Hands-on: WWE: All Stars gets us to rumble
We brawl through a truly unique wrestling game.
I only have vague memories of watching wrestling matches growing up – wrestlers like Macho Man Randy Savage and Andre the Giant are all I can remember before I weaned myself off wrestling in favor of watching Martha Stewart (don’t judge me). But professional wrestling has lived on despite my betrayal, and over the years has transitioned from TV to video games. At their New York event last week, THQ finally revealed some more details about their latest wrestling game, WWE: All Stars. Not much has been said about the game since E3 last year, but THQ was ready to spill the beans and give us some hands-on time.
WWE: All Stars is different to previous wrestling games in that it focuses more on the fun element of brawling with superstars rather than spending hours building up a career, defeating a huge roster of players, managing your stats, and other often cumbersome items found in regular wrestling games. This time around the game just wants you to pick up the controller and have a good time. To do this, the first thing that THQ decided was to make this game both look and play differently from past titles. Each wrestler has an exaggerated look with beefed up muscles, and can pull of some over the top moves like jumping ten feet into the air and power slamming their opponent. THQ were clear to state that this over the top feel was what set this game apart from other wrestling games – the emphasis here really is to pick up the controller, select a wrestler, and go crazy.
The game has a huge roster of talent divided into wrestling legends and current superstars, so that gamers can choose from talent both past and present. The wrestlers are further divided into four categories: Brawler, Grappler, Acrobat, and Big Man. I chose to play the game as Sheamus, a wrestler from the ‘Brawler’ lineup of the game (and who was actually standing a few feet away from where I was playing). Brawlers specialize in brute attacks and combos, and are able to charge up their attacks and do some considerable damage. Grapplers can have some fun tossing their opponents around the ring, Acrobats can do great aerial moves and attacks, and Big Men can take heavier damage and can execute some deadly (yet slow) power attacks. The variety of wrestlers on show means that there’s someone to suit everyone’s taste and wrestling style.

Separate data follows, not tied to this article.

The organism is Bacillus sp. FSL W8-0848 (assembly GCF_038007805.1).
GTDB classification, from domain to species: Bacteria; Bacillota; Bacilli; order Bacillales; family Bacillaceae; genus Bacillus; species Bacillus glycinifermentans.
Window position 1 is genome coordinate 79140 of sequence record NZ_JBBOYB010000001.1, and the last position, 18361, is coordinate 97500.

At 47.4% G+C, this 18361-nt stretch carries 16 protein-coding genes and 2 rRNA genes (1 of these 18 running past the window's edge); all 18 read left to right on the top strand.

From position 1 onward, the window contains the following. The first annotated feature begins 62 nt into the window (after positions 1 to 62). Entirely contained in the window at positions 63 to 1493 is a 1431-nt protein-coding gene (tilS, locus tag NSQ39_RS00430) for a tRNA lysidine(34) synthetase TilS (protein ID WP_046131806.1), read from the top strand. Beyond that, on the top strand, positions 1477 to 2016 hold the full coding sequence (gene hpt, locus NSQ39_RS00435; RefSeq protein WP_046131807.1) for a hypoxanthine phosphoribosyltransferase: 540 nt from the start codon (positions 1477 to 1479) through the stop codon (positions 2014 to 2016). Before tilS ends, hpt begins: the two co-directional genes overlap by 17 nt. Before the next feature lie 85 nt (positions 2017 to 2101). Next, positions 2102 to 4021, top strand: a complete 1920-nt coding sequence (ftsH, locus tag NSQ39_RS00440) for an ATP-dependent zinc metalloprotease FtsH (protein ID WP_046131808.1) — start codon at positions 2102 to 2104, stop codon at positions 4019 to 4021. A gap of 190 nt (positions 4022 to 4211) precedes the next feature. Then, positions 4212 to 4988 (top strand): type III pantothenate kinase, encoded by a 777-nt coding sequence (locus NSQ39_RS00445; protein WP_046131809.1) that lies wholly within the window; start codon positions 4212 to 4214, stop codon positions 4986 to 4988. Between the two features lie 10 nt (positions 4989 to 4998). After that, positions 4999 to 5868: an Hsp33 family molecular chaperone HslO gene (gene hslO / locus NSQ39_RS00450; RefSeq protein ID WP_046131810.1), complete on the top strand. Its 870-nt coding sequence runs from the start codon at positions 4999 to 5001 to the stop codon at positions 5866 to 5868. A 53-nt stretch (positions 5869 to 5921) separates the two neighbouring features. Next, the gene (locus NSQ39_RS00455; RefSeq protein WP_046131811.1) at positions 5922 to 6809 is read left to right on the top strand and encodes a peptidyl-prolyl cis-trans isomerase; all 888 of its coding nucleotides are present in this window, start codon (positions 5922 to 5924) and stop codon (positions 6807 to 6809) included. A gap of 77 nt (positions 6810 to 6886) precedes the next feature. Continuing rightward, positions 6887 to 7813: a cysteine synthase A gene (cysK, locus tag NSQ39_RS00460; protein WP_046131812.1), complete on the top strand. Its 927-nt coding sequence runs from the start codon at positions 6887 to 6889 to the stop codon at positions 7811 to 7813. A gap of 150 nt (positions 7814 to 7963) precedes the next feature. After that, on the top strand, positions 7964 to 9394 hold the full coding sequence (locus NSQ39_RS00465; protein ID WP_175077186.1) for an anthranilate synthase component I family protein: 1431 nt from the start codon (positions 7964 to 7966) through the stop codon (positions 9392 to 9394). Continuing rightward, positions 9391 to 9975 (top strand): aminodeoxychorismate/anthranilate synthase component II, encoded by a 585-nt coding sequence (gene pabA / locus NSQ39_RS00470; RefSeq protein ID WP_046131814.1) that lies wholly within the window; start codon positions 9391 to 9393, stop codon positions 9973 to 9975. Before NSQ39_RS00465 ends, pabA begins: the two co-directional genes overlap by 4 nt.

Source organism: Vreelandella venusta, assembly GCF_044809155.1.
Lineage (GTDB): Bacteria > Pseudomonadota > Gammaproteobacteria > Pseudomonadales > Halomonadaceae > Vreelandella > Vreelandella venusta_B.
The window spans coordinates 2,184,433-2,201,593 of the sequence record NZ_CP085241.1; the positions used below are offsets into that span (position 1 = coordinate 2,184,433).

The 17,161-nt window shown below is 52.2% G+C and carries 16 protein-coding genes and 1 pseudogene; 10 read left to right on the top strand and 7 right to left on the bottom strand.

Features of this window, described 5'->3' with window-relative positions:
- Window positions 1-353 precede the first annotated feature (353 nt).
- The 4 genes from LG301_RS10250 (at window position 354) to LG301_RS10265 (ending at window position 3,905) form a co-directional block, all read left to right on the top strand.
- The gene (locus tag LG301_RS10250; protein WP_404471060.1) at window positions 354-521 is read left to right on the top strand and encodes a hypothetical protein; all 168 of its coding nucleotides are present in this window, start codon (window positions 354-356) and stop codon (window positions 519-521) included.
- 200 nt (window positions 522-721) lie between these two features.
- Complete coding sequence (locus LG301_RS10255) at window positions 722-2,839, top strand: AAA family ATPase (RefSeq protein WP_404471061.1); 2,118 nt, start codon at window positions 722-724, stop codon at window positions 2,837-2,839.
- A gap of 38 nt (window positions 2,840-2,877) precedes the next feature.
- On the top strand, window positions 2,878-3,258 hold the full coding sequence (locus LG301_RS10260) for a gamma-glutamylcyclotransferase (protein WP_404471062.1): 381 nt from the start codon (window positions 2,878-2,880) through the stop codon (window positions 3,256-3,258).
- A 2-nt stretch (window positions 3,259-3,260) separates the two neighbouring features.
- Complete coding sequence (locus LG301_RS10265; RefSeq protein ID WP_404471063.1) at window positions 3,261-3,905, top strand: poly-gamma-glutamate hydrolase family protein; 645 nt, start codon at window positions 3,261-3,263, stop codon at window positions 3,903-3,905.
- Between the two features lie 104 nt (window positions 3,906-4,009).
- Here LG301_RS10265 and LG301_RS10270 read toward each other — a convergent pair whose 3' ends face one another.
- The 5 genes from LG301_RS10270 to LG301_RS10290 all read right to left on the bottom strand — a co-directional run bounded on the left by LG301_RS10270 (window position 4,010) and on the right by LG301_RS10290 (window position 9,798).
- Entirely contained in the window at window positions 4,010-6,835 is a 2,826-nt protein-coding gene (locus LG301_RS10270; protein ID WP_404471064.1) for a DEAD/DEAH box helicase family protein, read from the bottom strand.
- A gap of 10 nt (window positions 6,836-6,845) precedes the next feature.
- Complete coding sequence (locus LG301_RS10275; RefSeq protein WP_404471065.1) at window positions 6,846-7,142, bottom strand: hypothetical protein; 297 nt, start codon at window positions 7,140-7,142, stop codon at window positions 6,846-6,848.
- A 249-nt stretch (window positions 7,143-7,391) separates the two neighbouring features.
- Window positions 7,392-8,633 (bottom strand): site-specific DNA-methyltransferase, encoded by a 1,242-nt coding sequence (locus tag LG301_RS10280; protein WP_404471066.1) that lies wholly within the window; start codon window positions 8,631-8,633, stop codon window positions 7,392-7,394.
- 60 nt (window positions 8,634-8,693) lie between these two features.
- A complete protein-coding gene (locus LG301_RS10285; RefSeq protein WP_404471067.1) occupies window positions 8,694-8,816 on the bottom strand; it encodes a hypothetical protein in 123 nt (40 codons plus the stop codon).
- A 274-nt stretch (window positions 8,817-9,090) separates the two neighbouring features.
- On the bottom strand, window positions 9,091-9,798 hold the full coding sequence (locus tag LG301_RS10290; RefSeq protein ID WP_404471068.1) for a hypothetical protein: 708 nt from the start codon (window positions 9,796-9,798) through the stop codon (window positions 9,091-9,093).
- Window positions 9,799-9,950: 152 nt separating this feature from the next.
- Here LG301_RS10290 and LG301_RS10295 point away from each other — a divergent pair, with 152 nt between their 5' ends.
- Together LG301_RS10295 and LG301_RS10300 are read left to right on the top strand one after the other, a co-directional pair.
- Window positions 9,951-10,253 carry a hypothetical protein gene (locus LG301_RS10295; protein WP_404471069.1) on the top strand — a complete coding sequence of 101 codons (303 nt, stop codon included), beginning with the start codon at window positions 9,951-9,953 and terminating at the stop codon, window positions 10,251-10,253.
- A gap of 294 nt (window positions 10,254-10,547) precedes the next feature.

Once you get into the ring, you’re in for some seriously good fun. A quick tap of the face buttons will execute a quick or powerful strike or grapple, and you’re able to chain together attacks to whittle down your enemy fairly easy. As you rain in the blows, you build up an energy meter which is split into three sections. As soon as you fill in a section of the meter, you can execute a special attack that demonstrates the ‘over the top’ feel of the game – my character grabbed his opponent, threw him up in the air with one hand, jumped up, and then slammed him back down into the mat, complete with shockwave effects. The more sections you build up of your meter, the more outrageous your special move will be, making for some truly interesting gameplay.
While previous wrestling games have often been hampered by complicated controls, the control scheme in WWE: All Stars is very simple and highly intuitive. Your moves vary depending on which direction the analog stick is facing, and special attacks are as simple as tapping two face buttons together. Even the finishing moves are a breeze to pull off, and after a few minutes of gameplay I was able to flawlessly manhandle my opponent around the ring. It’s clear that THQ wanted to make a game that was accessible to players of all ages, and eliminated the need to memorize complex button presses and special moves.
WWE: All Stars can’t be billed as a serious wrestling game because of its exaggerated styling and moves, but it was never really meant to be a serious wrestling game. What it has turned out to be is a great arcade wrestling game with an impressive lineup of talent that is sure to get any wrestling fan eager to get their hands on a copy of the game. The easy control scheme makes it simple to pick up and play, and this certainly broadens the game’s appeal to reach more than just the hardcore wrestling fan. It’s going to be interesting to see how the game is received once it is released, but so far it’s shaping up to be a fun ride.
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